Recovery Funds Coming To Massachusetts

(Throughout the 27-month program)

  • Twenty-eight different federal agencies such as the Departments of Education, Health and Human Services, Transportation and Energy have been allocated a portion of the $787 Billion in recovery funds. Each federal agency develops specific plans for how it spends its Recovery Act funds. It then makes grant awards or contracts to state agencies, non-state entities (cities, towns, non-profits, private companies, universities, etc.) or directly to citizens.

  • These awards flow to recipients in one of the following ways:

    • Through a competitive bid or grant processes administered by the allocating agency;
    • Through approved allocation formulas;
    • Through discretionary grants distributed at the discretion of a particular agency; and
    • Through entitlement programs such as unemployment compensation which goes directly to citizens.

Figure 1

Graph showing anticipated arra funds by recipient Total $14 Billion. To municipalities, non-profits and private enterprise: $3,025,969,235, Direct to citizens: $4,655,959,473, and to state agencies $6,117,481,351

  • Massachusetts is expected to receive approximately $14 Billion in Recovery Funds. Approximately $4.7 Billion will go directly to citizens in the form of tax benefits. Slightly over $6 Billion will be distributed through state agencies. The remaining $3 Billion will be awarded directly from the federal government to municipalities, private companies, universities and research institutions, non-profits, etc.

Recovery Funds Coming Through State Agencies

(Throughout the 27 month program)

Figure 2

Award Spending Overview

As of September 30, 2009

  • The Commonwealth of Massachusetts is reporting on the 104 different awards made to state agencies (Figure 3 and 4).

Figure 3

*"Other" includes Attorney General, Victim Witness Assistance, MA Cultural Council, and Administration & Finance

  • Although the information provided in this report focuses on expenditures by and through state agencies (Figure 4), the federal recovery website (www.recovery.gov) will detail spending and job information for these awards in addition to the non-state agency awards on October 30 th.

Figure 4

*"Other" includes Attorney General, Victim Witness Assistance, MA Cultural Council, and Administration & Finance

Job Impact Overview

(Information based on State Agency Spending)

As of September 30, 2009



Figure 5

  • The federal government requires that all jobs be quantified as Full Time Equivalents (FTEs), an approach that relies on actual hours worked rather than the number of individuals at work.

  • Based on the guidelines from the Office of Management and Budget (OMB), Massachusetts has reported 8,753 Direct FTEs (Figure 5). However, an additional 40 FTEs have been created with ARRA programs that are not subject to OMB reporting, for a total of 8,792 FTEs.

    How did Massachusetts Calculate Full-Time Equivalents?
    FTE Count = Actual Cumulative Hours Worked / (Typical (Full Time Weekly Schedule Hours) x (Weeks in the Reported Quarter)
    In general, the full time weekly schedule is 40 hours or 520 hours per quarter.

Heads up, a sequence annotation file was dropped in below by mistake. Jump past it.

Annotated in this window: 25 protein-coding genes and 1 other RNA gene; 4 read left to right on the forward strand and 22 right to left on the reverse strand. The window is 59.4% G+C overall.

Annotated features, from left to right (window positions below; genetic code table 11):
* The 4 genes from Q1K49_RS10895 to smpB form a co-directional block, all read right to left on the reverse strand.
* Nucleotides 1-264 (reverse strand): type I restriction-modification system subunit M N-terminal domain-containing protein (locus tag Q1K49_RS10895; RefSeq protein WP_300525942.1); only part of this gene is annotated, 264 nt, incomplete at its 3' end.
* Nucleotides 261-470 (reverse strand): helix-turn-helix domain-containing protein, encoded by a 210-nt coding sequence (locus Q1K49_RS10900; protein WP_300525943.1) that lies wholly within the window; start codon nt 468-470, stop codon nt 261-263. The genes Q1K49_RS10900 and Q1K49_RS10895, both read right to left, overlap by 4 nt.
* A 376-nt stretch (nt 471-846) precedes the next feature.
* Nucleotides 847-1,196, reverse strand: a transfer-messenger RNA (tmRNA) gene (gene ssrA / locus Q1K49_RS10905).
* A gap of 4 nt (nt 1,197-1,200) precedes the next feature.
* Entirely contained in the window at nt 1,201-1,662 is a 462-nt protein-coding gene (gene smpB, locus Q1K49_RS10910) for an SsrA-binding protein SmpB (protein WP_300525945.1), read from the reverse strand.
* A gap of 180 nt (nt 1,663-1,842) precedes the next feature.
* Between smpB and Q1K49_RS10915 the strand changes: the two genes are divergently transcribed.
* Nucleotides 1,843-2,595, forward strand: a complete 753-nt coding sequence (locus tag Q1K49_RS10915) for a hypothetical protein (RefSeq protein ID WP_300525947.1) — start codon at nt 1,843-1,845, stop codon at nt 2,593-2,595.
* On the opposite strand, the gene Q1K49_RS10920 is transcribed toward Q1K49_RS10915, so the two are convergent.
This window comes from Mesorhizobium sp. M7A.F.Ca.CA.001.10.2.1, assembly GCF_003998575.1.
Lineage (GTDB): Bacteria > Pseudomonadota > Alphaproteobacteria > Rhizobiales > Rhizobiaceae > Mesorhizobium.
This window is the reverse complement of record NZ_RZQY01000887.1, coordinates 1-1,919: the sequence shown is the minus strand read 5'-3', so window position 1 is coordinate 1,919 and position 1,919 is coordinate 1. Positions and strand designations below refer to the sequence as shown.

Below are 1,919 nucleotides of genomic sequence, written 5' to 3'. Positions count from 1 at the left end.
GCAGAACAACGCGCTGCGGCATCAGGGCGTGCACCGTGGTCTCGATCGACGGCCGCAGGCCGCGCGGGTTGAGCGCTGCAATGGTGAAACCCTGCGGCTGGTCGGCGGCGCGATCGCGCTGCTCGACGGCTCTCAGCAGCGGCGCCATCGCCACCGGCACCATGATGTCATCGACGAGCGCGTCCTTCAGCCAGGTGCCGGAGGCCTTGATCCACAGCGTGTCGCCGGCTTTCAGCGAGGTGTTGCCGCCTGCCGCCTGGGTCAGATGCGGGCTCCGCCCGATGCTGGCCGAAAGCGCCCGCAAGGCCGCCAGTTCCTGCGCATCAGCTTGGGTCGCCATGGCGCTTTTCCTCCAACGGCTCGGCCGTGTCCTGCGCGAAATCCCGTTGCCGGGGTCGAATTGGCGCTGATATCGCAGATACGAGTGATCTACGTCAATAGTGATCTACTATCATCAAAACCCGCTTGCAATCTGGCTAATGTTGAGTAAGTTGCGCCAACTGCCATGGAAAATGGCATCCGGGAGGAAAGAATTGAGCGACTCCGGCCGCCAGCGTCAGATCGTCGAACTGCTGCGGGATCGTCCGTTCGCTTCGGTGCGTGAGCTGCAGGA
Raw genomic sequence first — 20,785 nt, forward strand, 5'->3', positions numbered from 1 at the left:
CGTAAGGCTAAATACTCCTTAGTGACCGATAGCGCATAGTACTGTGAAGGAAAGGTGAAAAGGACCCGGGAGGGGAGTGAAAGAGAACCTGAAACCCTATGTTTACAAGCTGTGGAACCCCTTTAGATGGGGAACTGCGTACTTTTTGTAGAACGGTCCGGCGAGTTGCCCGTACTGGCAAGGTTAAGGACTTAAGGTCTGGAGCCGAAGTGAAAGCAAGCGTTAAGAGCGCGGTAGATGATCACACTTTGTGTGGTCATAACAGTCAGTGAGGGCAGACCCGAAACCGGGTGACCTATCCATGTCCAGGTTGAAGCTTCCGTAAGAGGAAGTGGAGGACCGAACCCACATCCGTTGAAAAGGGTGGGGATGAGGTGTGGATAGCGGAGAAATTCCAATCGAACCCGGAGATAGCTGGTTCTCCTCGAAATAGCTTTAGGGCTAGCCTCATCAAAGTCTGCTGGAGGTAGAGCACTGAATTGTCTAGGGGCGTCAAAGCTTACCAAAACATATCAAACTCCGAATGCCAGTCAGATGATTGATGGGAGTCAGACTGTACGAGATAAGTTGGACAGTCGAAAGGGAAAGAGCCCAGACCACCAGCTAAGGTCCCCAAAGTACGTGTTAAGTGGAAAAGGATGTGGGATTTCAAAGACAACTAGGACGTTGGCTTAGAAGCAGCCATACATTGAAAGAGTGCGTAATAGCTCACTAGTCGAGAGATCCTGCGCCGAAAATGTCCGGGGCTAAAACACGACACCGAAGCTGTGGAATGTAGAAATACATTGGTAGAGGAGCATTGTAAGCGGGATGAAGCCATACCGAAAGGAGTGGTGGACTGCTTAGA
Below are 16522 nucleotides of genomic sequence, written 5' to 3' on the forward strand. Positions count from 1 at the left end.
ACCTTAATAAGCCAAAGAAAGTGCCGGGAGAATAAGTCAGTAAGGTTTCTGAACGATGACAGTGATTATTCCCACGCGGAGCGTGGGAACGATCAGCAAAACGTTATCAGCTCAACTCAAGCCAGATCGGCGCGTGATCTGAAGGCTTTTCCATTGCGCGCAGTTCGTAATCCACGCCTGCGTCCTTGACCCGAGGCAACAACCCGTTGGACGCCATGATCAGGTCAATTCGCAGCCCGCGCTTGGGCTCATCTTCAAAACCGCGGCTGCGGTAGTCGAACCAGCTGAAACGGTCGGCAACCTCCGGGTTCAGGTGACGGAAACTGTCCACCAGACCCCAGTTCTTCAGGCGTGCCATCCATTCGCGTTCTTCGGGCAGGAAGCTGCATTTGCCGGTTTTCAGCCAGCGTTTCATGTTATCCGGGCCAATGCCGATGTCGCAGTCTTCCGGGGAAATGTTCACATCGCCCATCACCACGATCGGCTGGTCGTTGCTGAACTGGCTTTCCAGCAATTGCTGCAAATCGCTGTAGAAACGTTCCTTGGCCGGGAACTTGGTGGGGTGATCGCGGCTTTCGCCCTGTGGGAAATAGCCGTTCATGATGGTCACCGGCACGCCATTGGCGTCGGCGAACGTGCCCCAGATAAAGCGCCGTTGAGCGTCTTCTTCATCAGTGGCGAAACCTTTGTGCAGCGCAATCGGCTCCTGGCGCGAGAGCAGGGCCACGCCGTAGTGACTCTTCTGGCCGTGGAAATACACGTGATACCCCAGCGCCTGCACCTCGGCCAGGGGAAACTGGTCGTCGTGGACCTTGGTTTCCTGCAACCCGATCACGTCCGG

For example, if 100 people were hired in the last week of September and each worked 40 hours then they would count as 7.69 FTEs (4000 hours divided by 520 hours).

  • The FTE count does not reflect the direct number of actual people employed through state agency programs. Based on the data collected, the 8,792 FTEs actually represent 23,533 direct jobs (Figure 6).

Figure 6

  • As the number of direct jobs increases, other jobs are added as businesses hire more people to meet the new demand created by the direct jobs. For instance, a new construction site project creates new opportunities for retail businesses in the area. This is called the multiplier effect.

  • The multiplier effect of such indirect jobs (jobs created or retained by suppliers, for example) and induced jobs (impact of spending in local communities) in Massachusetts ranges, according to a report done on the recovery program by the President's Council of Economic Advisors, from about 1.5 to 3.9. To be conservative, we are estimating indirect jobs using a multiplier of 1.5 times the number of actual workers employed.
  • Based on 23,533 actual workers through September 30, 2009 we estimate the indirect and induced jobs to be 11,767.

  • Through September 30, 2009 the total number of ARRA-related jobs in Massachusetts is 35,300 (23,533 + 11,767). The President's Council of Economic Advisors estimates that at the end of the 27-month ARRA program, Massachusetts will retain or create 79,000 direct, indirect, and induced jobs.

Reporting Overview

  • Section 1512 of the federal Recovery Act, requires detailed reporting by each State to the Office of Management and Budget (OMB) on the projects and activities funded by ARRA that are awarded through state agencies. Other recipients will report directly to the federal government.

  • The first report is due 180 days after enactment and subsequent detailed reports will be required each calendar quarter thereafter. A final report will be issued by the federal government sometime after October 30 th and will be made available to the public on the federal recovery website.

  • Massachusetts' recovery legislation also requires additional data to be reported beyond federal requirements, including awards falling below the federal reporting threshold of $25,000, ARRA job demographics, and status reports that indicate if ARRA-funded projects are on time.
  • Massachusetts has elected to report centrally, meaning all agencies are reporting to the Massachusetts Recovery and Reinvestment Office (MassRRO) in the Executive Office for Administration and Finance (ANF). The MassRRO submitted one report, rather than all state agency grant recipients reporting individually.